Crime Library: Criminal Minds and Methods

The Zodiac Killer

The Riverside Connection

The card to Avery was widely considered a threat on his life, and the Chronicle ran a front page story about it on October 31. Among the mail that this generated was an anonymous letter from Riverside urging Avery to investigate a link with the still-unsolved Bates murder. Graysmith transcribes it in ZODIAC:

Please forward the contents of this letter to the detective in charge of "The Zodiac Murder Case." I hope this information will also help you, as we would both like to see this case solved. As for myself, I wish to remain anonymous and I know that you will understand why!

A few years ago in Riverside, California, a young girl was murdered, just about, I believe, on "Halloween" evening! I could write a much longer letter, citing the similarities between Zodiac's case and this murder, which occurred in Riverside but if the police department cannot see said comparative similarities between these two cases, then I will take a "slow boat to China," even if these two crimes were committed by two different people! I think, after all the facts are studied, regarding both of these cases, if police have not already investigated these possibilities and are not already aware of the "Riverside case," then, even so perhaps they should look into it....

Letters to newspapers, "similar erratic printing" find out about these two different cases ....Give Captain Cross a call on the phone, he knows that "I do not quit."

Mr. Avery, I will give you a call in the near future, please look into the case, the Riverside police have a wealth of information, so does San Francisco, let us hope that they are not too proud to work together, and if they already are, let us hope that there has been an exchange of information....

After locating a year-old letter from the Riverside Chief of Police to a Napa County detective that had similarly linked the Bates murder with the Zodiac, Avery visited the Riverside police and reviewed their evidence.  Intrigued by the letters sent to the police and press, not to mention what appeared to be a "Z" used as a signature in some, he instigated a meeting between their detectives and detectives from Solano, Napa, and San Francisco counties, who compared notes on the Bates murder and each of the known Zodiac attacks up to that point.  Authorities from Northern California, particularly SFPD Inspector Bill Armstrong, felt that there was a link between the Bates murder and the Zodiac crimes, and that they were most likely committed by the same man.  State handwriting analyst Sherwood Morrill checked the writing on the desk and envelopes against the killer's letters to the Chronicle and found that they were "unquestionably the work of Zodiac". 1  Riverside police, particularly Capt. Irvin Cross, were less certain and "reaffirmed [their] skepticism", 2 probably because they had not released the full details of the crime to their counterparts upstate -- the number of stab wounds received by Bates, strongly suggesting what is known as a "rage killing," was not announced publicly until May of 2000.  The Riverside story broke on November 16, 1970, when Avery's article was printed in the Chronicle.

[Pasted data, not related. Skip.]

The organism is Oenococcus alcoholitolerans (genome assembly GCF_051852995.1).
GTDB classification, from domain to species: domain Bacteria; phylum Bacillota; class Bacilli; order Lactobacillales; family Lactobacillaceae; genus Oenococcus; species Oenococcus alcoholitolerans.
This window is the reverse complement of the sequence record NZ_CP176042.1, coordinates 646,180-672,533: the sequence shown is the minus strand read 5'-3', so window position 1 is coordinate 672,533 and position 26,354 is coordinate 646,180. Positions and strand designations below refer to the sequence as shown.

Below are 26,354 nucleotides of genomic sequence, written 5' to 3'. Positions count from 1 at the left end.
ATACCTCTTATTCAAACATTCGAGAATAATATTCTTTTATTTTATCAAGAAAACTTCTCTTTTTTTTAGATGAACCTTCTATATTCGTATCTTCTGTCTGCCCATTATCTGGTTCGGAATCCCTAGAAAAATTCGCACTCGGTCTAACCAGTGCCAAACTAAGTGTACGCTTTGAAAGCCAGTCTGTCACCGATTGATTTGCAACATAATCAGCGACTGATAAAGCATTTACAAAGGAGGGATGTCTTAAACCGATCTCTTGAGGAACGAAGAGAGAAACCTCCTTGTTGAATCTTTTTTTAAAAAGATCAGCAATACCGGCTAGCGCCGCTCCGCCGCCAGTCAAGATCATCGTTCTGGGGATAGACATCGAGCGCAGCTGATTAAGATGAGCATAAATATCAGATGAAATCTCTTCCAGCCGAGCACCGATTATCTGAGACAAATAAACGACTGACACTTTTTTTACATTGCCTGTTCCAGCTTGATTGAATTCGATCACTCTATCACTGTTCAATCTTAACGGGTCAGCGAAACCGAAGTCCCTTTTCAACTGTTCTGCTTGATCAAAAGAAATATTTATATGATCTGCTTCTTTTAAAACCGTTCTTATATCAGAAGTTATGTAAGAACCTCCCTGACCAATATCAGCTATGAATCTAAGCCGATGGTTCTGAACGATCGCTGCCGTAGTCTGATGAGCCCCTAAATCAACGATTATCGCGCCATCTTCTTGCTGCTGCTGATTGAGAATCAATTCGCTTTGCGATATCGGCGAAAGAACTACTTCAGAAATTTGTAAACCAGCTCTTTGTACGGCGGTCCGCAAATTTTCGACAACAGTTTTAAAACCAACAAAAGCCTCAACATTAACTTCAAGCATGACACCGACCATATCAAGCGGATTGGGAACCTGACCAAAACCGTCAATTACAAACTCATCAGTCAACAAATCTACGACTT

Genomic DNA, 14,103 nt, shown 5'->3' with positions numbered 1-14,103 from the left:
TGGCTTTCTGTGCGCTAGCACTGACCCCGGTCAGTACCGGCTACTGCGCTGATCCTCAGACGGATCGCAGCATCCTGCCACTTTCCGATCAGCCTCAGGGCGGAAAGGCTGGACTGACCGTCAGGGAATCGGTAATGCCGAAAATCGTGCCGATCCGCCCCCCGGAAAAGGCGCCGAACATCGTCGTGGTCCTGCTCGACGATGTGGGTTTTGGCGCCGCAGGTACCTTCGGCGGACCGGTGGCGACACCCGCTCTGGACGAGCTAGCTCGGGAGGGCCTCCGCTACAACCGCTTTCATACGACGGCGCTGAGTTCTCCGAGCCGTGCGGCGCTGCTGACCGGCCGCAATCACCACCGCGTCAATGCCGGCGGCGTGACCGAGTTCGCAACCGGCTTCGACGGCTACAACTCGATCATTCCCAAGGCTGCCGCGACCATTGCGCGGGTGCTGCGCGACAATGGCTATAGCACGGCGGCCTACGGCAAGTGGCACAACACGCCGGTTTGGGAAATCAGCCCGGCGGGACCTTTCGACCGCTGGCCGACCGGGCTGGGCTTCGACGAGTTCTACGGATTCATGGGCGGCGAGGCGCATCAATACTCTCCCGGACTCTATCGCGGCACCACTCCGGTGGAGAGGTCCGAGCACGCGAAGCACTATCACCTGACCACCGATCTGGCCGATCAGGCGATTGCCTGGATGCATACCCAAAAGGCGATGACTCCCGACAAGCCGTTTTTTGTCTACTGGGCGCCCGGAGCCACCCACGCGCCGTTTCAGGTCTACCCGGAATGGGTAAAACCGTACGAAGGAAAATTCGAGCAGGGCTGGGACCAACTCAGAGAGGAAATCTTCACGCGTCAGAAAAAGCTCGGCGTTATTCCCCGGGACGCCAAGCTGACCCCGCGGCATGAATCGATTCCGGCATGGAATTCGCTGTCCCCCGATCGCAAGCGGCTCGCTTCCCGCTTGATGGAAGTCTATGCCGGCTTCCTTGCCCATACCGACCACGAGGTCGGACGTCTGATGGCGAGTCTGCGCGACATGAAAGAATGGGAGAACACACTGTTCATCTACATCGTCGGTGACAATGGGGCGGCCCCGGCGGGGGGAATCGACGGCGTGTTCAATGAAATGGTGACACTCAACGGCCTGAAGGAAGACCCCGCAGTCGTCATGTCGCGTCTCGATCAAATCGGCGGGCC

The official position of the Riverside Police Department and most independent investigators as of 1998 is that Cheri Jo Bates was not a Zodiac victim.  RPD maintains a local man as their suspect, and considers the Zodiac murders entirely unrelated, though they do concede the possibility that the Bay Area killer authored one or more of the letters sent in southern California.

 

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